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Planting for Schools

Do you want to do some planting at your school?

Updated over a week ago

To have a successful planting at your school, you need to do some planning before you start. Here are some of the things you need to consider.


We highly recommend connecting with a local expert. Is there a teacher, parent or grounds person who could be your school’s planting champion? Perhaps there is someone involved with a local community group who could give you a hand?


Are you planting to provide habitat at your school? Do you want to attract birds to your school or a particular critter? Maybe you want some geckos? Are you planting for shade? Once you have decided why you are planting, do some research. If you want to attract birds to your school, which species of bird? Which plants will provide them with food? If you want lizards at your school, they will need food and somewhere to hide. Once you have determined why you are planting, identify the types of trees you will need.


New Zealand has many different ecosystems made up of plant communities. To increase your chance of success, you need to plant what is best suited for your area.

Your local native nursery can provide you with advice for the local conditions, let you know the best suited plants for your project and provide advice on suitability. See Trees That Count's list of nurseries that we recommend.


There are some plants which have toxic berries or leaves. Bear this in mind when planning your planting. Some plants can look messy, are you and the caretaker ok with that? How much time does the school have to maintain the area? If you are short of time, select low maintenance plants.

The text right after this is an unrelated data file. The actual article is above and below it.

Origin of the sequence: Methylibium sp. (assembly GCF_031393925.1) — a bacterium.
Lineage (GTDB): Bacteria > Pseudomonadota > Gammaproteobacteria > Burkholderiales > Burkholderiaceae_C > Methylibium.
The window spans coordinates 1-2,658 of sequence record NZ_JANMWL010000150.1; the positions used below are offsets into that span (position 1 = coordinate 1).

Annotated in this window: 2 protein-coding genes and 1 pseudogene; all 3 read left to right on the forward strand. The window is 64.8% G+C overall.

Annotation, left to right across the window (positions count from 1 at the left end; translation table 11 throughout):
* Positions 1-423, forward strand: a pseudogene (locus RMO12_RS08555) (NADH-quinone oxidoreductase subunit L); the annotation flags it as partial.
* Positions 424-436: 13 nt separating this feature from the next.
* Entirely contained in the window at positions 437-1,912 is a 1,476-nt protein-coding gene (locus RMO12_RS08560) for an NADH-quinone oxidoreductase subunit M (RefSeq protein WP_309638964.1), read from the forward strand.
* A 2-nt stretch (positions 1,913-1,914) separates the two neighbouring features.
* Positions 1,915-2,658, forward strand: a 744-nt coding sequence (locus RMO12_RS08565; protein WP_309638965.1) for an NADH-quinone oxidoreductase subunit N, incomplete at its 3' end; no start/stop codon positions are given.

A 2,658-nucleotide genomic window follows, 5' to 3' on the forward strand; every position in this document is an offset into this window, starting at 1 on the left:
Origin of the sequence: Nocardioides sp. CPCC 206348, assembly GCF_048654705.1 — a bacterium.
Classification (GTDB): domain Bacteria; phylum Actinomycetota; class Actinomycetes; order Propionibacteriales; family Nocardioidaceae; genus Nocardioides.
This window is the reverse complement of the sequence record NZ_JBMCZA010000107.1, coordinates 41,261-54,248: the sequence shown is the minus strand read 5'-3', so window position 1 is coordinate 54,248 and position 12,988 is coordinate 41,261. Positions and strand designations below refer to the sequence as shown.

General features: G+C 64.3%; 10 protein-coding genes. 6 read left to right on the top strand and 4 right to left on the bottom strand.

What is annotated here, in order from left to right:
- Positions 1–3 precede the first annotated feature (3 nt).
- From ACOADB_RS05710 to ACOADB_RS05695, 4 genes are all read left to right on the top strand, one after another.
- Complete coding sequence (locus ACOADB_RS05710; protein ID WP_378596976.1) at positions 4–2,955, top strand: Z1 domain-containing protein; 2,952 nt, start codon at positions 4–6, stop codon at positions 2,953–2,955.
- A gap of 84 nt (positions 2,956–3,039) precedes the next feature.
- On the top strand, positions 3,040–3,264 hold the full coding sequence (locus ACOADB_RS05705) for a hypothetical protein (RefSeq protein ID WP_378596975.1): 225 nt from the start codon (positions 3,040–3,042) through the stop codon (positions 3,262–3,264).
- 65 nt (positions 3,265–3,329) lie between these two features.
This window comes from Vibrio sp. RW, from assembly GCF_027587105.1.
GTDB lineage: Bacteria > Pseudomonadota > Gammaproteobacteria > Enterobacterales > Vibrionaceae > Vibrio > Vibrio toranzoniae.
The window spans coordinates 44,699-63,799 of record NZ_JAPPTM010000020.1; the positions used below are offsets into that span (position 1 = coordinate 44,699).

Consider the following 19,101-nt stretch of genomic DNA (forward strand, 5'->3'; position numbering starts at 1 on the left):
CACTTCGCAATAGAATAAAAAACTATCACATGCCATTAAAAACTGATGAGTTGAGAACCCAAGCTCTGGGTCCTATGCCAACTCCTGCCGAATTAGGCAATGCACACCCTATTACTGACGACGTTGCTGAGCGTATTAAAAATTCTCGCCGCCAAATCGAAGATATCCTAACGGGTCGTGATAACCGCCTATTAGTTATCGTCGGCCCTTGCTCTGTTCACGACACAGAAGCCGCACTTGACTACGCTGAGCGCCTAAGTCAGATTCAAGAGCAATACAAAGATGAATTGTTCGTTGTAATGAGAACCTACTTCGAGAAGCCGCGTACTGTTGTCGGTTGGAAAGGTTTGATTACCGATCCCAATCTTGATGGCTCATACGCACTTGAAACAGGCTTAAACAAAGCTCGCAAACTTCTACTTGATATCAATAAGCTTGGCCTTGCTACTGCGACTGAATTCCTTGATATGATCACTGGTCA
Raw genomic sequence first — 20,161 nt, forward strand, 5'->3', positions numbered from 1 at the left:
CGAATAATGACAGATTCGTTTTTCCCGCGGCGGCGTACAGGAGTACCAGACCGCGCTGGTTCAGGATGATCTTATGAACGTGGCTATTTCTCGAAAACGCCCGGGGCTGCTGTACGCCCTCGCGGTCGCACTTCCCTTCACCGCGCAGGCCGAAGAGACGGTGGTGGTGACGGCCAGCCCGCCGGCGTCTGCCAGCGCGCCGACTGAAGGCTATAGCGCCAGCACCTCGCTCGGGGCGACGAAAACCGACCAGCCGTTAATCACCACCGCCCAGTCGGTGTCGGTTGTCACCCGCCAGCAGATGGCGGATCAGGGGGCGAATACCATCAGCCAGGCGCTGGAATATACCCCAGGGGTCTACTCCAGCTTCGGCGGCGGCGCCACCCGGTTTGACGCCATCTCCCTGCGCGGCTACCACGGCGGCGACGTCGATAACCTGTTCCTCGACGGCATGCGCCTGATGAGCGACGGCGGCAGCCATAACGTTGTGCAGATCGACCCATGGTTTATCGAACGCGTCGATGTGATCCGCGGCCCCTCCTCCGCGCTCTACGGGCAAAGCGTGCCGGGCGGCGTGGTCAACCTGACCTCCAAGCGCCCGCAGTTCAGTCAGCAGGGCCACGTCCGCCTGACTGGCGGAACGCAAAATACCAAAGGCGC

Plants need moisture. The most successful time to plant is leading into winter. Then the plants will be well established when the warmer drier weather arrives and the school is on holiday.


  • Make sure that the area is free of large weeds that could compete with your plants. It doesn’t have to be completely free (bare earth). We recommend keeping low grass cover and planting into the grass – that way the plants don’t dry out as much and will need less watering.

  • Think about the spacing of your plants. Take into account how big they will grow. We recommend that you place all the plants out and then have a look. We find that planting the same species in groups of three or five looks natural rather than a completely random planting. Also look at the heights of the plants. You may like to position the larger plants at the back of your area, but take into consideration their proximity to fences, neighbours and power lines. Normally you would plant one metre apart except for large trees which could be as much as 5 metres apart.

  • It is worth the extra effort to ensure the plants are well planted so that they have the best chance of survival. Most plants won’t need fertiliser as there will be some in the potting mix.

  • Once you’ve planted, we recommend putting mulch around the trees, ensuring it is not touching the main stem. Mulch is superb at keeping the weeds down and moisture in.


Once the plants are in the ground, your job is not done! You need to water them and ensure that competing weeds are kept under control. If children are helping, make sure they know the difference between a weed and a desirable plant!

Over summer, you may need to water the plants, or consider installing irrigation. Every few months review the site. Which plants have done well, which not so? If any plants die, consider replacing them with a species that has done well. Children can be hard on plants. Consider using guards until the plants are large enough. In a couple of years once shelter has been provided you can plant the more delicate species.


The Department of Conservation has developed some great resources, including

a practical guide on protecting and restoring natural heritage which is available at native-plants/motukarara-nursery/restoration- guide-complete.pdf

Check out our ‘Plant like a ninja’ video:


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